Vandre v. State ex rel. Dep't of Workforce Servs., Workers' Comp. Div. (In re Worker's Comp. Claim of Vandre)

Decision Date31 March 2015
Docket NumberNo. S–14–0176.,S–14–0176.
Citation2015 WY 52,346 P.3d 946
PartiesIn the Matter of the Worker's Compensation Claim of Harold F. VANDRE, an Employee of McMurry Ready Mix Company : Harold F. Vandre, Appellant (Petitioner), v. State of Wyoming, ex rel., Department of Workforce Services, Workers' Compensation Division, Appellee (Respondent).
CourtWyoming Supreme Court

Representing Appellant: Herbert K. Doby, Torrington, WY.

Representing Appellee: Peter K. Michael, Wyoming Attorney General; John D. Rossetti, Deputy Attorney General; Michael J. Finn, Senior Assistant Attorney General; and Robert J. Walters, Senior Assistant Attorney General.

Before BURKE, C.J., and HILL, KITE, DAVIS, and FOX, JJ.


HILL, Justice.

[¶ 1] In 2007, Harold F. Vandre suffered compensable work injuries when he was run over and dragged by an asphalt paver, including loss of his right leg, rib fractures

, a collapsed lung, and a closed head injury. In 2012, Mr. Vandre sought worker's compensation benefits to cover medical expenses related to his chronic obstructive pulmonary disease (COPD), and those benefits were denied on the basis that the COPD was unrelated to Mr. Vandre's work injuries. The Office of Administrative Hearings (OAH) upheld the denial of benefits, finding that Mr. Vandre had not met his burden of showing that his work injuries materially aggravated his preexisting COPD. Mr. Vandre appealed to the district court, which affirmed the OAH decision. We reverse.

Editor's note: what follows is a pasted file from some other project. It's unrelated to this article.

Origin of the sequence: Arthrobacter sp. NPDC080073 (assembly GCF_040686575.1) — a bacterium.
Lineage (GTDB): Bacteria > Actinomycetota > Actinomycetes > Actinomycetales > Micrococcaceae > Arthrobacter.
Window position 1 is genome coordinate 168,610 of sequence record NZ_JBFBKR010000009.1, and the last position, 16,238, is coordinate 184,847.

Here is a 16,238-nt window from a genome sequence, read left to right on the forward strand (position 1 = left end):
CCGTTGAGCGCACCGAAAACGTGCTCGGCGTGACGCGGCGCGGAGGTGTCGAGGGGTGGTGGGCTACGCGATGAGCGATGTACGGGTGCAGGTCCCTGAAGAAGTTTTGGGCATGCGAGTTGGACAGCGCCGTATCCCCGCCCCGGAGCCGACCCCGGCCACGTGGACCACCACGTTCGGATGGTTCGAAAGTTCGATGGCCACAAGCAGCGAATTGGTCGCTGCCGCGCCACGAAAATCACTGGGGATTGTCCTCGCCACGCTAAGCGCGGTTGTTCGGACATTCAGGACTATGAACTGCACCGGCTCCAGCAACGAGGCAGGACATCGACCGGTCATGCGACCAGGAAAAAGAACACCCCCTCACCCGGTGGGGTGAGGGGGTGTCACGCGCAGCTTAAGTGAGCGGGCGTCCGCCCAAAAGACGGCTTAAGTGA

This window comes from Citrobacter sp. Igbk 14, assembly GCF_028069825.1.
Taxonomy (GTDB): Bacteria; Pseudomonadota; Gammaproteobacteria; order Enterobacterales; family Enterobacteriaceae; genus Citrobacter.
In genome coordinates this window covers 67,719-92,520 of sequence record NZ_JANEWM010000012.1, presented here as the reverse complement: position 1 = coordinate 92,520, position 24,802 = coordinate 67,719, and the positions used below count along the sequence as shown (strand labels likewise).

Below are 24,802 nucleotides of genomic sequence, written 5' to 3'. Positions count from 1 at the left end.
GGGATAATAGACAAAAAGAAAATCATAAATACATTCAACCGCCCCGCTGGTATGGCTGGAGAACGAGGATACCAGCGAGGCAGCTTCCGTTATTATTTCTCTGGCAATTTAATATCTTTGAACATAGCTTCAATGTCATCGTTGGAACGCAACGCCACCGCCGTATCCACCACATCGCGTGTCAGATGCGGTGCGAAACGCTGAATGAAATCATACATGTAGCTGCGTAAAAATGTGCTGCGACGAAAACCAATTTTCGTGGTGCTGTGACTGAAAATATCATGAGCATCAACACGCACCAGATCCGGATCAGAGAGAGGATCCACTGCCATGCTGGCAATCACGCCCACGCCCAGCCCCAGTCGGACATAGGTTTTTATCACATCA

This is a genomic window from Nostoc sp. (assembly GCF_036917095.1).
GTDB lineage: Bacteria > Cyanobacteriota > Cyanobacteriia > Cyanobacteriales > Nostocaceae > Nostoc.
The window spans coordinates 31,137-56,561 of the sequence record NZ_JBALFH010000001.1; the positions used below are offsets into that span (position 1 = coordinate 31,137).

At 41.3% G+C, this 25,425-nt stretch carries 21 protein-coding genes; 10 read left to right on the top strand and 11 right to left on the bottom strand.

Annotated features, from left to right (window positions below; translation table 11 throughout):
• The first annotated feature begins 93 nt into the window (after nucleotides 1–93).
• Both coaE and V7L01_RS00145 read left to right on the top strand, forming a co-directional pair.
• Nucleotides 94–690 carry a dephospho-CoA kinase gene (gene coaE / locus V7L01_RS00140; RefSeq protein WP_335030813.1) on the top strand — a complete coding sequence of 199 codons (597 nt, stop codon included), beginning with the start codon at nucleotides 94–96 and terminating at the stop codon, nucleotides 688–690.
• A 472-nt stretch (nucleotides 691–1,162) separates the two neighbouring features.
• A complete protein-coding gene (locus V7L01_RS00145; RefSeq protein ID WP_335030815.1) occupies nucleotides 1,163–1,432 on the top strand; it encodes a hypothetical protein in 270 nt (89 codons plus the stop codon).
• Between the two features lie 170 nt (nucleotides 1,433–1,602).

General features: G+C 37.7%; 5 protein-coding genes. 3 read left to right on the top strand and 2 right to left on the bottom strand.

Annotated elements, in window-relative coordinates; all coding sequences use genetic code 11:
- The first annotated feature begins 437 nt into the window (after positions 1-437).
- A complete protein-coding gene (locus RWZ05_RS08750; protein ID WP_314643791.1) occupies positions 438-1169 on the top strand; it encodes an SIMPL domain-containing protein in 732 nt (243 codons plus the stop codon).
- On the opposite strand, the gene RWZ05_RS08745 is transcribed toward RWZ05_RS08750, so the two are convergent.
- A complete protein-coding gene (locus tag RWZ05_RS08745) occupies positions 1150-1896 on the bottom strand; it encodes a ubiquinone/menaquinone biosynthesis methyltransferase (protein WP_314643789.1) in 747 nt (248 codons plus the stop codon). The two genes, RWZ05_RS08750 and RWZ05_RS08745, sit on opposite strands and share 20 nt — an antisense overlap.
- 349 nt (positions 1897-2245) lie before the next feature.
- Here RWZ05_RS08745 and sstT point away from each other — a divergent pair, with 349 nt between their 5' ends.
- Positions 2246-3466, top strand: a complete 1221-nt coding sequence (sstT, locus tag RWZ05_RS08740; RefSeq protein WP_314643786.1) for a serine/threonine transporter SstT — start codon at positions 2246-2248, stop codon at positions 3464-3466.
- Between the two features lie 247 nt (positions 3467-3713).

[¶ 2] Mr. Vandre states the issues on appeal as follows:

1. Was the agency's decision supported by substantial evidence in denying Appellant's claims for medical benefits filed in connection with Appellant's pre-existing and continuing COPD issues that were aggravated, accelerated, or exacerbated by his original compensable work injury with McMurry Ready Mix Company?
2. Did the agency act arbitrarily and capriciously in denying Appellant's claims for medical benefits filed in connection with his pre-existing and continuing COPD issues that were aggravated, accelerated, or exacerbated by his original compensable work injury with McMurry Ready Mix Company?
A. Work Injury and Treatment